Iran has been a dominating influence in the eastern world since 4000 BC and is probably one of the most fascinating countries, both historically and culturally, in the world.
It is also a very large country with much to offer the intrepid tourist. Beyond its rich historical sites and magnificent mosques, Iran boasts beautiful deserts and mountain ranges where nearly two million nomads still move their herds of sheep and goats from the green valleys in the winter to the heights of the Zagros mountains in summer.
The Safarid monarchs and later the Qajar rulers chose Tehran as their capital from the late 17th century and built palaces like the Golestan Palace which is today one of the main attractions in the capital.
A city worth dedicating two days to explore, there are many very interesting museums such as the Glass and Ceramic Museum, the National Museum of Iran, the Carpet Museum and above all, the National Jewel Museum housed and extremely well protected in the basement of the Central Bank of Iran.
With its fabulous Jameh mosque with two 48-metre-high minarets, Yazd is a must-visit city. This desert town is also famous for its forest of Badgirs, wind towers, that catch the wind from any direction and are used to cool large water reservoirs under the city’s homes. The result is pleasantly conditioned homes during the hottest periods of the year.
In the 11th century Shiraz was said to rival Baghdad in importance and became the most important artistic centre in the Middle East. With some of the most beautiful mosques in the country, an amazing bazaar, the Karim Khan citadel, the grave of Hafez (the famous Persian poet of 1325-1389) and the nearby archaeological site of Persepolis, Shiraz is an important stop on any visit to Iran.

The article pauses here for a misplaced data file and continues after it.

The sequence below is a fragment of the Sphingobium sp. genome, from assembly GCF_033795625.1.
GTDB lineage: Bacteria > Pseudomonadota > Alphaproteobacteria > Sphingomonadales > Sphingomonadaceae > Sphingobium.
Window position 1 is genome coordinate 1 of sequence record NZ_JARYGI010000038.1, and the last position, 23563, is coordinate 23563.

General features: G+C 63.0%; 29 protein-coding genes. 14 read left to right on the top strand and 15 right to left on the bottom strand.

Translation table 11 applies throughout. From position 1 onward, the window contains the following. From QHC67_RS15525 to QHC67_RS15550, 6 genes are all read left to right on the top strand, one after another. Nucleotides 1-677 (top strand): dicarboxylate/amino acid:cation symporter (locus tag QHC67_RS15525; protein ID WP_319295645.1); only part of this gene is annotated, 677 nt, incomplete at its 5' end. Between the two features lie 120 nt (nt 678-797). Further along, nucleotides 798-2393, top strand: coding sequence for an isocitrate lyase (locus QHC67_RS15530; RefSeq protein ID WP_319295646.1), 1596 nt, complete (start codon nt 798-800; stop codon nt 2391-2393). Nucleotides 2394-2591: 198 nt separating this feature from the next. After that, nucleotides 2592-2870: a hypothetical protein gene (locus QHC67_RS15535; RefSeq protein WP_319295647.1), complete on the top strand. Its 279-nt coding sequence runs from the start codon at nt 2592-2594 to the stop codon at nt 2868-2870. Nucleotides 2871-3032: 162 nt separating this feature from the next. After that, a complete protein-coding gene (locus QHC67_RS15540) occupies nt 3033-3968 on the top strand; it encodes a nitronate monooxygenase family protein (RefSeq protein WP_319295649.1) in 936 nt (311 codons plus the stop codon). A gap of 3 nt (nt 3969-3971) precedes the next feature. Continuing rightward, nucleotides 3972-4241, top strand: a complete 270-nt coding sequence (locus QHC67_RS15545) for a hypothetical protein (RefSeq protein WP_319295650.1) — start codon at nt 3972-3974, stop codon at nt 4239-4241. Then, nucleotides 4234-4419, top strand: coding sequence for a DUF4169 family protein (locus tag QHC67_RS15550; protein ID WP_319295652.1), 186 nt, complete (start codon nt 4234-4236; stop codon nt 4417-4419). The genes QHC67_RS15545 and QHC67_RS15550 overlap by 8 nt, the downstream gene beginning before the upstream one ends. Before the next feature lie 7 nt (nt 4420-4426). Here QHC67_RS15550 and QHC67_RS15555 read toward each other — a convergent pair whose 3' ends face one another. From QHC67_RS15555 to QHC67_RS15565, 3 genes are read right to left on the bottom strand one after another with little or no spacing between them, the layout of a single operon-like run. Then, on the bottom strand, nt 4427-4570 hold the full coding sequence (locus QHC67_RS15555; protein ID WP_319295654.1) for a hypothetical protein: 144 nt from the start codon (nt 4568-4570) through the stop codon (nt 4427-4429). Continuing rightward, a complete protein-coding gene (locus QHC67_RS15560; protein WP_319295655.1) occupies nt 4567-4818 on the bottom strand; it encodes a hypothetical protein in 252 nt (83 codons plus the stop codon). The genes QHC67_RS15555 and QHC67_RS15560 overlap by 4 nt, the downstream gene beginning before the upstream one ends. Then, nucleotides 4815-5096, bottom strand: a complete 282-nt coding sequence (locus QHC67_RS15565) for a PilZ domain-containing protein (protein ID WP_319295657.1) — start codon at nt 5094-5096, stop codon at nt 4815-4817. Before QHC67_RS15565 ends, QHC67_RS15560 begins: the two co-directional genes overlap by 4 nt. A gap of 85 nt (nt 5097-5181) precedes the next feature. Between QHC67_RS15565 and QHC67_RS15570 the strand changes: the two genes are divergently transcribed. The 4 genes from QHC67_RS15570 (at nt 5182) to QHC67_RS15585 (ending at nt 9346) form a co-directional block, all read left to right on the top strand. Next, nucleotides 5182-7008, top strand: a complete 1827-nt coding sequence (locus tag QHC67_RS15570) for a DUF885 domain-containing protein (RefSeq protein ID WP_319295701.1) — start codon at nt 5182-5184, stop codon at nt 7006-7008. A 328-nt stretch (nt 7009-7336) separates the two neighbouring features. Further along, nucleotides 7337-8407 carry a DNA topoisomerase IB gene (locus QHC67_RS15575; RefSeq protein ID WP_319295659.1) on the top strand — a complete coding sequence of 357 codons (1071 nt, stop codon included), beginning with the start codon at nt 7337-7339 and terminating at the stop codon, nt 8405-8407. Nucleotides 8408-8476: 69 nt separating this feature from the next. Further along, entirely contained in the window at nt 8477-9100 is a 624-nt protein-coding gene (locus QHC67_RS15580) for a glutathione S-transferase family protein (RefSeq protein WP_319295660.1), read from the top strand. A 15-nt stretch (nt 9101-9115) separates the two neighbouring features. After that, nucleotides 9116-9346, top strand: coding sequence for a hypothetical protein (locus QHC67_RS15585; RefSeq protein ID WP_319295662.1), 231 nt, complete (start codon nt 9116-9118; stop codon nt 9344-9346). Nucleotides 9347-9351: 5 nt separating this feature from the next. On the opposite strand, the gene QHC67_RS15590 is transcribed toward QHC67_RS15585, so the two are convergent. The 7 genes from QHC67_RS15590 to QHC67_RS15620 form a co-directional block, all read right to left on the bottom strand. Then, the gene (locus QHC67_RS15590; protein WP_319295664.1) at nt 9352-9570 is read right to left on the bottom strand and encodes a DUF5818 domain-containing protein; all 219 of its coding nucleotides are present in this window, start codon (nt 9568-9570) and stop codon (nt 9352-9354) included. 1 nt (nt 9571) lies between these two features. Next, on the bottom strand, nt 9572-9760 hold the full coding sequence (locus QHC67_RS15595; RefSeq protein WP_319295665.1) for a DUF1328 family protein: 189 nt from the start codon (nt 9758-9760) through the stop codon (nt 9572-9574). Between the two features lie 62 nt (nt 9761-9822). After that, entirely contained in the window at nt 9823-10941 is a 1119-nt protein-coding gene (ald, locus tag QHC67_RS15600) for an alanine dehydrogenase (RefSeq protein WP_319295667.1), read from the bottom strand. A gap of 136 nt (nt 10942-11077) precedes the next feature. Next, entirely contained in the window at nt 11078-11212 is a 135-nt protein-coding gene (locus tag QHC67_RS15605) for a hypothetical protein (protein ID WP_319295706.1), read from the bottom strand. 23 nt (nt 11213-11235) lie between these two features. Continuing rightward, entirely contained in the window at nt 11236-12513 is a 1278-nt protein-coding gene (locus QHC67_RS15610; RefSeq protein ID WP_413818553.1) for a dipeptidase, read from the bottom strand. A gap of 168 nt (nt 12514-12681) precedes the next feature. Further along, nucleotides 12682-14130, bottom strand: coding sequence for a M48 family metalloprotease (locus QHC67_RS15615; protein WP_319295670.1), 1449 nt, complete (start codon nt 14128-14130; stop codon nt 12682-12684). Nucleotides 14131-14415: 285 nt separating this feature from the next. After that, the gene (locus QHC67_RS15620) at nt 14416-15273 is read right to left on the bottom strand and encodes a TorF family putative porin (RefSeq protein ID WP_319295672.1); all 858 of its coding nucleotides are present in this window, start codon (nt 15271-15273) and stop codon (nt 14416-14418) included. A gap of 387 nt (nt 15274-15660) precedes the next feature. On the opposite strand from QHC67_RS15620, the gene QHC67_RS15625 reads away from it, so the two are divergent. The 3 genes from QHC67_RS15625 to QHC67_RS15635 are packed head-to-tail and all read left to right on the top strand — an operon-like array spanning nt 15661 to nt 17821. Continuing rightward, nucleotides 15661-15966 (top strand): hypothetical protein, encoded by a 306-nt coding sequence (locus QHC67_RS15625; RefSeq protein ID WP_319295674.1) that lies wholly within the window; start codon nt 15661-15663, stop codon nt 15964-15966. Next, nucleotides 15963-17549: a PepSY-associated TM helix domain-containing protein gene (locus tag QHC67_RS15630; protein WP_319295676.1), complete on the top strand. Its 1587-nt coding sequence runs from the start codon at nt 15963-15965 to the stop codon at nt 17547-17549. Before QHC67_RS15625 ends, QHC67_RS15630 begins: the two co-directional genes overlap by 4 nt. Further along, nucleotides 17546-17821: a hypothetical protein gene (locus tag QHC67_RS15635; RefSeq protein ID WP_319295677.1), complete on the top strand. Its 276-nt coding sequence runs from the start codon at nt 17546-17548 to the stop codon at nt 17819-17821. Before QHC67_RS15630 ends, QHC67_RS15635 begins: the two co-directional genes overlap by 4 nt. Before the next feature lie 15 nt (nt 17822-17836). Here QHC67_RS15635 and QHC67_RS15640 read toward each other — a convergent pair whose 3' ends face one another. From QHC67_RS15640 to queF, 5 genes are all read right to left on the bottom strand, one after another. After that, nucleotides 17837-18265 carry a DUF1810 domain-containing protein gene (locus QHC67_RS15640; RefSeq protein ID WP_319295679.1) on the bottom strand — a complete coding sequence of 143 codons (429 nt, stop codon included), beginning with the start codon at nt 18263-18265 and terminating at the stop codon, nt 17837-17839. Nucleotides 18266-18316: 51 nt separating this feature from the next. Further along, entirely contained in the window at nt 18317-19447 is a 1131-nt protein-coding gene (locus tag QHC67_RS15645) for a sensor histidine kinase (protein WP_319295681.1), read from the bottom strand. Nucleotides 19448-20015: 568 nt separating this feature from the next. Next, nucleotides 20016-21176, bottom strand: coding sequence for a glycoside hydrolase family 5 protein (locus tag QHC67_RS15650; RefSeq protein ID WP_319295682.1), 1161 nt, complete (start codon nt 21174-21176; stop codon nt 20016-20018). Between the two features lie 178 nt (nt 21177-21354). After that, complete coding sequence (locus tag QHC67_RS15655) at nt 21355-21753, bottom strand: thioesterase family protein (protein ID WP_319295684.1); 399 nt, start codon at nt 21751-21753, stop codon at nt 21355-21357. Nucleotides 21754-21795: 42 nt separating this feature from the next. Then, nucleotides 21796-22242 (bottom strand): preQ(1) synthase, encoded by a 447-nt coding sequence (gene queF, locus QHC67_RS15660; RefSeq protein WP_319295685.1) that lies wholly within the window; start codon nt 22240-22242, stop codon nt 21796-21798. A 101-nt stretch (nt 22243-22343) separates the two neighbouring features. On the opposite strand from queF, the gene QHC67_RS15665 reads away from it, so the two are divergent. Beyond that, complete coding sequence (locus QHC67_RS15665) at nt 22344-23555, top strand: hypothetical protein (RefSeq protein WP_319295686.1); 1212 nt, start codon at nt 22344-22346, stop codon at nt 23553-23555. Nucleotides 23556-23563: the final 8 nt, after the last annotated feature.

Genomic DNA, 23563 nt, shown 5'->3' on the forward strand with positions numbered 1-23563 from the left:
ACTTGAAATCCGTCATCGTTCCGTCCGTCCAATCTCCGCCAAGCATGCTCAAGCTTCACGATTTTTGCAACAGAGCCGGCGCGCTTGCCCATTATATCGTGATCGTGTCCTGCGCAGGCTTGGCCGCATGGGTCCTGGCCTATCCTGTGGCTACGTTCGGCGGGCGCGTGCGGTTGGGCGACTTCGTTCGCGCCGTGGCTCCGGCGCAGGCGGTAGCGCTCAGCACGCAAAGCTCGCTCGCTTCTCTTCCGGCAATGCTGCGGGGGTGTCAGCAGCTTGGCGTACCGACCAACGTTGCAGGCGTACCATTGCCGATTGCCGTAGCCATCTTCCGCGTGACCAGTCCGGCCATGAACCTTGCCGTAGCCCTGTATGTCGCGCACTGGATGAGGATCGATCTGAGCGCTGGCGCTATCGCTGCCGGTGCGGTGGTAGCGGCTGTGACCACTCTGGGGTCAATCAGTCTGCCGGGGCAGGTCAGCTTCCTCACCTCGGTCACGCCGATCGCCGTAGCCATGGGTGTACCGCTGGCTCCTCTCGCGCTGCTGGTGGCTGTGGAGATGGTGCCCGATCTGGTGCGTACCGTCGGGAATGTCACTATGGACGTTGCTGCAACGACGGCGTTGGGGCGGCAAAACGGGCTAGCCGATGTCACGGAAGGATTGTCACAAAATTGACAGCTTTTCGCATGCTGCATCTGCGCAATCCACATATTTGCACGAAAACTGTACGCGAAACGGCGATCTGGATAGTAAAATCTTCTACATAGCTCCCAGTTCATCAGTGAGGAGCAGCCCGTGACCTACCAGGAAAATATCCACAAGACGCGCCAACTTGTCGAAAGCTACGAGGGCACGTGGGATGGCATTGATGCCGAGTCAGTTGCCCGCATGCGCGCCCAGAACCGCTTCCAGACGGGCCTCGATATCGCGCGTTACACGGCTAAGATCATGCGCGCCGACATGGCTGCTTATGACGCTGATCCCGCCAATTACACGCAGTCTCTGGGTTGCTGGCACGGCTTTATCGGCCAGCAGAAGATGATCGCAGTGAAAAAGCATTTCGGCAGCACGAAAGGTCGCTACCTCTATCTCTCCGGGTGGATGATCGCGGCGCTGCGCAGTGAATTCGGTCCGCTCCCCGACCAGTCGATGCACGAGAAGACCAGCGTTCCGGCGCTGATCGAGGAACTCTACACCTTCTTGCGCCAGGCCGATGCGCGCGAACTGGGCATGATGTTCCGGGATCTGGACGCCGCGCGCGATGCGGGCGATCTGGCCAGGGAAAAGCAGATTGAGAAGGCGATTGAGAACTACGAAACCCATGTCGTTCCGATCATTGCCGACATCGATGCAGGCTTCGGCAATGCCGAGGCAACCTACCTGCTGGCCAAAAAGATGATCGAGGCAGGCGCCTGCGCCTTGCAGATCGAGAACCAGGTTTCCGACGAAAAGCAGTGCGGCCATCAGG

In the 16th century Esfahan was nicknamed ‘half the world’ and even much later was ranked by 20th century European writers to be equal amongst treasured places like Athens and Rome. Considered by many to be the jewel of Iran, the town is crossed by the Zayandeh River in a similar way to that of the Seine in Paris. Five magnificent ancient bridges built during the Shah Abbas dynasty in the 1600s join the two sides of the town.
The Jameh Most of Esfahan is the largest mosque in Iran and was constructed over 800 years. It is an incredible example of Islamic architecture and is still used today as a main place of worship.
Naqsh-E-Jahan square, built by Shah Abbas the Great in 1602, is at 512 metres long and 163 metres wide, the second largest square in the world after Tiananmen Square in Beijing. Originally designed as a polo ground, it is surrounded by Persia’s most exquisite mosques and palaces.
In the southeast of Iran near the border with Pakistan, the unique Kaluts Desert has unusual mud castle-like formations which have been created by the wind eroding the large deposits of mud found at the foot of the Payeh mountains. Further east is the desert oasis of Bam, famous for the delicious dates produced by the thousands of palms growing there. Bam is also renowned for its mud brick citadel known as Arg-e-Bam. In the town of Rayen there is another well-preserved mud brick citadel to visit and any visit to Bam should include time at the fabulous Bag-e-Shahzde palace. Built in 1873 by one of the last Qajar princes, the palace has impressive gardens featuring spectacular water features and magnificent trees.